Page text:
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Course contents (2 credit hours)


Engineering Materials
Introduction to the engineering materials
Introduction to various physical, mechanical and thermal
properties of Engineering Materials
Introduction to Metals, Composites, Ceramics and
Polymers
Application of the engineering materials (Iron, steel,
stainless steel, nickle, copper alloys, aluminum and its
alloys, lead titanium and tantalum, PVC, Teflon, polyolefins,
polytera flouro ethylene (PTFE) glass, stone ware, acid
resistant bricks and tiles)
Biomaterials and advance materials
Introduction to corrosion

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Learning objectives Books


Smith, William Fortune (1990), Principles of
Materials Science and Engineering 2nd Ed. New
To learn about the materials used for various York: McGraw-Hill.
engineering purposes, and study of their
suitability for a specific end use. William D. Callister. Jr., (2002), Materials Science
and Engineering, 6th Edition, Wiley & Sons.

Srivastava C.M., Srinivasan C. (2000) Science of


Engineering Materials 2nd Ed. New Age
International Limited, Publishers.

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Engineering materials Examples


Materials are the substances of which
anything is composed of.
Engineering materials are the substances
used to produce society beneficial products or
technical products.
There is no distinguishable line between both
?
Materials and Engineering Materials, and they
can be used interchangeably.

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Engineering Materials Classifications of Engineering Materials

What is Materials Science? Engineering


Why should we know about it? Materials
Materials drive our society
Stone Age
Bronze Age Metals Ceramics Composites
Iron Age
Now?
Silicon Age? Electronic Polymeric
Polymer Age?

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Classifications of Engineering Materials Engineering materials


Include both pure metals and combinations of metallic elements.
Engineering Metals (Cu, Al etc.). Used where better electrical or strengthened
materials are required. Automobile engine blocks, electrical
Materials conductor wire etc.
SiO2-Na2O-CaO, SiO2, MgO, Barium titanate, etc. used as
Ceramics window glass, refractories, transducers (due to piezoelectric
behavior)

Metals Ceramics Composites PET, PVC, Epoxy etc. used in food packaging, adhesives for
Polymers joining plies in plywood, encapsulation of integrated circuits

Composed of two or more individual materials. The design goal


Electronic Polymeric of a composite is to achieve a combination of properties
(Semiconductors) Composites Examples include plywood, concrete, fiber glass, carbon fiber
reinforced polymer etc.
These materials have electrical properties that are intermediate
between the electrical conductors (metals and metal alloys) and
Advance Electronic
Biomaterials insulators (ceramics and polymers). Semiconductors have
Materials 9 revolutionized the electronics and computer industries. 10

nanotechnology and biomaterials are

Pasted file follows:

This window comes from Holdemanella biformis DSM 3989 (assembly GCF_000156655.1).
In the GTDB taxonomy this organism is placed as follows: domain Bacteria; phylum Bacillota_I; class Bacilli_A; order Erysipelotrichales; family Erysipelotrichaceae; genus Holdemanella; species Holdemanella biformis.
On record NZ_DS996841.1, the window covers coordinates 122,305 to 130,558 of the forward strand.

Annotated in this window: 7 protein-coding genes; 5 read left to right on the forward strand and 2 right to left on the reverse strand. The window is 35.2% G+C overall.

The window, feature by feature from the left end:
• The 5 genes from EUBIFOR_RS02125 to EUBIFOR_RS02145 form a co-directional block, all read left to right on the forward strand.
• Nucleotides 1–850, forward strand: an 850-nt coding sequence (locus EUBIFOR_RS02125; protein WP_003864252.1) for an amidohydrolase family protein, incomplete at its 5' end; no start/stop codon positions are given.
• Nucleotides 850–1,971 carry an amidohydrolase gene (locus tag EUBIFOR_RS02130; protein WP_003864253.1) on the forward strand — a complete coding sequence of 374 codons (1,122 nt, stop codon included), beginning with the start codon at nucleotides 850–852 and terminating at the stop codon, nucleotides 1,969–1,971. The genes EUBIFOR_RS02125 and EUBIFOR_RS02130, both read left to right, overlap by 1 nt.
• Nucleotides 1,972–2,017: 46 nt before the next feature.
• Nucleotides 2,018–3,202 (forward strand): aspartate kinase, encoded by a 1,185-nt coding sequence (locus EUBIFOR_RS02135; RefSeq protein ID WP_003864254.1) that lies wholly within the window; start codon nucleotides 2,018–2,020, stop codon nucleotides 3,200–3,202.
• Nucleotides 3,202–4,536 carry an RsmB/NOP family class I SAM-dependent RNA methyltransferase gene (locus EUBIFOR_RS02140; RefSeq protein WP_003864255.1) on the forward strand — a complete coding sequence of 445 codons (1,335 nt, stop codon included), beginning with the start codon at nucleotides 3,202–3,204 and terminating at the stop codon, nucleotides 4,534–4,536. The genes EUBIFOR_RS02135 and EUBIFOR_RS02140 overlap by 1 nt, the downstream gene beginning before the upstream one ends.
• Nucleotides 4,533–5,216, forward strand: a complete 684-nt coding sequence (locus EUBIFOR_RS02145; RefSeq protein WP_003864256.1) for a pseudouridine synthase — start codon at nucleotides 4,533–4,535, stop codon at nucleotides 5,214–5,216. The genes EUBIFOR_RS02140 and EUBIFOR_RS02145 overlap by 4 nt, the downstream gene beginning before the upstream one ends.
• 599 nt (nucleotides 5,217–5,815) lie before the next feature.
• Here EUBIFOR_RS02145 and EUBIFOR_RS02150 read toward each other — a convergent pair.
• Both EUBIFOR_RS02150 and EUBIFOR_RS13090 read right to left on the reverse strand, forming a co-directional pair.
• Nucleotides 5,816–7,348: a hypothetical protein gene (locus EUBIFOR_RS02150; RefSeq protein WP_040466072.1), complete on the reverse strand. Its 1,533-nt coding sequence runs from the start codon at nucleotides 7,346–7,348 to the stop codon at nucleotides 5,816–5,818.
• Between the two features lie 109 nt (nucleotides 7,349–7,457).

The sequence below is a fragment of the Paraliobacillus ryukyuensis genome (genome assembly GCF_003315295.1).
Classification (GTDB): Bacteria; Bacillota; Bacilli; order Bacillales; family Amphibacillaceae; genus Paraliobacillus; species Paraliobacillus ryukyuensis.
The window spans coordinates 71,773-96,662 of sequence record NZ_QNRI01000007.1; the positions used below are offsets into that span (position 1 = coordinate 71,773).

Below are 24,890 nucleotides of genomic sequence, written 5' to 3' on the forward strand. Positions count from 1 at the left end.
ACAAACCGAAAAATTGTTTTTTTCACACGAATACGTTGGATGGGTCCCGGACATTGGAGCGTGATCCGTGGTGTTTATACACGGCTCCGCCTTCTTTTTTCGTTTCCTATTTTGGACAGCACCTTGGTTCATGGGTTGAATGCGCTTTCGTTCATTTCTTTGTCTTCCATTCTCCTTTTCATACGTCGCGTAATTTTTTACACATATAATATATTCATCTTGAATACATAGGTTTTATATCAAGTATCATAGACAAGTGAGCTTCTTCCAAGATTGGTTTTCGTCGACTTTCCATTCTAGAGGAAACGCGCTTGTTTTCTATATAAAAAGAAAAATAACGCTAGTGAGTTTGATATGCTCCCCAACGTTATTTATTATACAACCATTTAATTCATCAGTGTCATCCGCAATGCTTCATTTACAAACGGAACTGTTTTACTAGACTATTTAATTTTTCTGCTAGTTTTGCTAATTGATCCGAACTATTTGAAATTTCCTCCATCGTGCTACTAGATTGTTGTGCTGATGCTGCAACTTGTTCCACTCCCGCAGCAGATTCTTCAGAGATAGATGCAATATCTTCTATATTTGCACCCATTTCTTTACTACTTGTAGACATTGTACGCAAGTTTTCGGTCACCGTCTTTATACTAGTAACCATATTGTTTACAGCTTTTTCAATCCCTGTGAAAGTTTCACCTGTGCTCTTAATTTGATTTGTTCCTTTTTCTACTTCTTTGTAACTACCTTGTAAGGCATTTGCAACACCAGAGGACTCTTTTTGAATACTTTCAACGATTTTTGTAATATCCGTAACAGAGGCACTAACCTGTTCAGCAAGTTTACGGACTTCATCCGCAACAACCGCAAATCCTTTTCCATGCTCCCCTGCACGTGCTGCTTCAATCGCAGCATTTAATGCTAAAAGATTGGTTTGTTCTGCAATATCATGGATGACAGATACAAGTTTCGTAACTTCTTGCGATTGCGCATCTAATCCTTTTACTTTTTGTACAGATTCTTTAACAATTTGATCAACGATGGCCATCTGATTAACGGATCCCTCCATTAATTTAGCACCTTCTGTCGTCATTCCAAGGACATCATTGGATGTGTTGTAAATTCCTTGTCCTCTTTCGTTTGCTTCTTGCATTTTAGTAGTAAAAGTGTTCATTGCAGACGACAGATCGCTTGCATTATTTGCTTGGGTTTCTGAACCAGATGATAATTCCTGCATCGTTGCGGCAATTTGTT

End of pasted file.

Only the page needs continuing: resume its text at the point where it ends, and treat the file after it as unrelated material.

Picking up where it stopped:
providing materials scientists with an
entirely new palette of molecular,
organic, biological and inorganic
Engineering materials building blocks to design and
assemble nano-engineered materials
Biomaterials are mostly employed in the human body for
Biomaterials replacement of diseased or damaged body parts. with unique functionalities.
Advance Nano-engineering materials, optical fibers, For Revision of Previous
microelectromechanical materials.
materials
Concepts

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Atomic Structure & Interatomic Bonding-Revision Atomic Structure -Revision

Atom, Neutrons, electrons, protons, atom electrons 9.11 x 10-31 kg


protons
atomic number, atomic mass, mole, }
neutrons 1.67 x 10 kg
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crystal structure, unit cells, Primary


atomic number = # of protons in nucleus of atom
bonding, secondary bonding, what = # of electrons
promote bonding and what properties atomic mass unit = amu = 1/12 mass of 12C
are inferred from bonding etc. Atomic wt = wt of 6.022 x 1023 molecules or atoms
1 amu/atom = 1 g/mol

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Atomic Structure -Revision Electronic Structure-Revision


Some of the following properties are determined by electronic Electrons have wavelike and particulate properties.
structure
Two of the wavelike characteristics are
Chemical
electrons are in orbitals defined by a probability.
Electrical
each orbital at discrete energy level is determined by
Thermal quantum numbers.
Optical

Quantum # Designation
n = principal (energy level-shell) K, L, M, N, O (1, 2, 3, etc.)
l = subsidiary (orbitals) s, p, d, f (0, 1, 2, 3,, n-1)
ms = spin , -

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Electron Energy States-Revision Electronic configuration -Revision

Electrons have discrete energy states and tend to occupy lowest Valence electrons in outer shells
available energy state.
Filled shells more stable
4d Valence electrons are most available for bonding and
4p N-shell n = 4 tend to control the chemical properties